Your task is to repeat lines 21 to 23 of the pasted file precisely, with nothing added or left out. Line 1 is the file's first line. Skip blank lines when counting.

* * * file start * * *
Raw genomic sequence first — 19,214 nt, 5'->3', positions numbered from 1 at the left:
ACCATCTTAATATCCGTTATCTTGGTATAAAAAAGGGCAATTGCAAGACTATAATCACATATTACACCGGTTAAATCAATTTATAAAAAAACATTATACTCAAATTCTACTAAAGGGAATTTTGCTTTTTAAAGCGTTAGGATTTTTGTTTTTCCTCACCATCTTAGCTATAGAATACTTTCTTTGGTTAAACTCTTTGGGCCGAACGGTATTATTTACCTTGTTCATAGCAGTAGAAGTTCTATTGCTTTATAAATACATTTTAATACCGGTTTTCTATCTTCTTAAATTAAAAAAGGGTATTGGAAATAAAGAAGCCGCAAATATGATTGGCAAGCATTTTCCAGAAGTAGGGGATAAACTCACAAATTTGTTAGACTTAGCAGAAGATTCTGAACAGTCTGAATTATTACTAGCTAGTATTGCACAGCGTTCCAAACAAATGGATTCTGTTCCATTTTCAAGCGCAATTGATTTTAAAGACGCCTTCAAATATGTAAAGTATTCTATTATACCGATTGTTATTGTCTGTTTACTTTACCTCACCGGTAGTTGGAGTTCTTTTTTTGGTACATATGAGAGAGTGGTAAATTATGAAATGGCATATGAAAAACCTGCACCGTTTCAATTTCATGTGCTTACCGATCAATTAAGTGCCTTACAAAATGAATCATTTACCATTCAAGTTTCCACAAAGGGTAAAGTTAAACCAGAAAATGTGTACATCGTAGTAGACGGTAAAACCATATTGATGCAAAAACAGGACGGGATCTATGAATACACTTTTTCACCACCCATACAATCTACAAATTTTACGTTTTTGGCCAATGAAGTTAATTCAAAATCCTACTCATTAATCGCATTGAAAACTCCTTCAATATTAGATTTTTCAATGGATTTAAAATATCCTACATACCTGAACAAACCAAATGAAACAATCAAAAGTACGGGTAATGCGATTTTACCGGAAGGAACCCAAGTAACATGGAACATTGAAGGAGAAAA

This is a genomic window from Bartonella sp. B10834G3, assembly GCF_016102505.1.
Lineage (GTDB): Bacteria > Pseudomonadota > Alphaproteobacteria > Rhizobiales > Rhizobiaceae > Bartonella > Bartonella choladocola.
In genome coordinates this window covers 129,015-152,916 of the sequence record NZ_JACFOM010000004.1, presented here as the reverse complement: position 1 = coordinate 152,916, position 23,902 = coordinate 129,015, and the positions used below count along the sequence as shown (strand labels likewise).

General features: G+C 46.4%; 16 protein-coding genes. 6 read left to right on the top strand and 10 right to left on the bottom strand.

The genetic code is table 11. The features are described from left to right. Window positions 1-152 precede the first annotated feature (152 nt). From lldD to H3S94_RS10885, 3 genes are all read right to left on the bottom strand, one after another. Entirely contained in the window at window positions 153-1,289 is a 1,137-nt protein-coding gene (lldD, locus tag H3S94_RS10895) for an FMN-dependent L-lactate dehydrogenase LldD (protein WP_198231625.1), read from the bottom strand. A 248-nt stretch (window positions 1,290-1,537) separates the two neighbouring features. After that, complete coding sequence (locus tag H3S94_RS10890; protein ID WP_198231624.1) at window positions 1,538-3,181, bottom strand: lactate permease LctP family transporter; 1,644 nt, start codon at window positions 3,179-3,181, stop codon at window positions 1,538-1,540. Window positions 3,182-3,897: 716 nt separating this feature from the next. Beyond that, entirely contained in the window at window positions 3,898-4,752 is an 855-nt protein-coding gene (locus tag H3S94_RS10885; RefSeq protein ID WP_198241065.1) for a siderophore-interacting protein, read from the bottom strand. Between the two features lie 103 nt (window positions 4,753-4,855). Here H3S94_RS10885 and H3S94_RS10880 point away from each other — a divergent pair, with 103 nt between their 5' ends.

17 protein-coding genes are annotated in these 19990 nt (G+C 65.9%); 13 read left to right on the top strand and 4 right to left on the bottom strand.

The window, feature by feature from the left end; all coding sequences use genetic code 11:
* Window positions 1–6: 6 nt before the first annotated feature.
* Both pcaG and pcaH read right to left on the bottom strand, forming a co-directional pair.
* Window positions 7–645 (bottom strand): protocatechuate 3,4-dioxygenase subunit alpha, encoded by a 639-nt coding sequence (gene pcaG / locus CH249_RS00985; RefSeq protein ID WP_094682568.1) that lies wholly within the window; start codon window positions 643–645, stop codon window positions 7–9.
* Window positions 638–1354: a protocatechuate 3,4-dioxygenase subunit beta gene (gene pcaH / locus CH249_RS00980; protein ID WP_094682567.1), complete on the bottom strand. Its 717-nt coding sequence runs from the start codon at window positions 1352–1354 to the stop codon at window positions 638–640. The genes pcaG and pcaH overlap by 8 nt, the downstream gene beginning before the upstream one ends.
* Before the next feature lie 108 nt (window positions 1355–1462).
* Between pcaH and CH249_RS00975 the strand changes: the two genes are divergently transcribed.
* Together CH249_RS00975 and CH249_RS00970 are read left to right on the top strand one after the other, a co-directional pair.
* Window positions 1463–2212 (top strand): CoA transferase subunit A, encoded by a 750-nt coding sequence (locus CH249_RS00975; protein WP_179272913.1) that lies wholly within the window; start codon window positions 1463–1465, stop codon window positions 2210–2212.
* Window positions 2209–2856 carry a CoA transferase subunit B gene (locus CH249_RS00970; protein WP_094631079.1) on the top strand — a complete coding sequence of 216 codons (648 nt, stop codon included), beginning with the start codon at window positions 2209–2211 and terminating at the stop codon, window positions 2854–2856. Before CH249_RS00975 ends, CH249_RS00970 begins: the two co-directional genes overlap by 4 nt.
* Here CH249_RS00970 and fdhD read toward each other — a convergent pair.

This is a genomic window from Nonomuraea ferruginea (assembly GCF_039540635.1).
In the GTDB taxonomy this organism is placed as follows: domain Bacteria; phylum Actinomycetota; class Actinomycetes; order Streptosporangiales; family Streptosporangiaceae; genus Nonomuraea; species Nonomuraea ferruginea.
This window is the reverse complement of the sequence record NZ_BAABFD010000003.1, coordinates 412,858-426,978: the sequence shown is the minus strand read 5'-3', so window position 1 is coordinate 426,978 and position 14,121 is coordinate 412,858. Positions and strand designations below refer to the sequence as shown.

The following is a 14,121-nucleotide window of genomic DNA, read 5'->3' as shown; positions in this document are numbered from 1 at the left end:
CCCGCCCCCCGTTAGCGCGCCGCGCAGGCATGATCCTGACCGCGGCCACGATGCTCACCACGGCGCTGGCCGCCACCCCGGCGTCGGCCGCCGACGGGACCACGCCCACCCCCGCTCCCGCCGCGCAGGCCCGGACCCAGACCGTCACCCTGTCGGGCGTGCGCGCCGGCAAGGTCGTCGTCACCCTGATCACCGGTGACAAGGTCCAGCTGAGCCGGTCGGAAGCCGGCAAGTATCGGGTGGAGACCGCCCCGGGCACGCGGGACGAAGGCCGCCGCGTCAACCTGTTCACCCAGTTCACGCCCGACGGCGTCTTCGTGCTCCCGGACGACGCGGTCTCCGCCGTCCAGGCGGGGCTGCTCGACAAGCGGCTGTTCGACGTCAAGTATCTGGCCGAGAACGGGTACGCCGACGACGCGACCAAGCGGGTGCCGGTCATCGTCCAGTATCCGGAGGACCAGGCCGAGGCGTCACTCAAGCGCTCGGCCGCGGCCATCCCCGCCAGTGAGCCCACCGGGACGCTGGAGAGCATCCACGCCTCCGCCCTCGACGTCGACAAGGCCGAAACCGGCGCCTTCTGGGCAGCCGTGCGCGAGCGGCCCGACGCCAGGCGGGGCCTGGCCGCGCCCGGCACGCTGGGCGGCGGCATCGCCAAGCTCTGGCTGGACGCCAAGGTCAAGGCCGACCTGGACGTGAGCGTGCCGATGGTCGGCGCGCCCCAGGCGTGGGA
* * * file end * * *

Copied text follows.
In the GTDB taxonomy this organism is placed as follows: domain Bacteria; phylum Actinomycetota; class Actinomycetes; order Streptosporangiales; family Streptosporangiaceae; genus Nonomuraea; species Nonomuraea ferruginea.
This window is the reverse complement of the sequence record NZ_BAABFD010000003.1, coordinates 412,858-426,978: the sequence shown is the minus strand read 5'-3', so window position 1 is coordinate 426,978 and position 14,121 is coordinate 412,858. Positions and strand designations below refer to the sequence as shown.

The following is a 14,121-nucleotide window of genomic DNA, read 5'->3' as shown; positions in this document are numbered from 1 at the left end: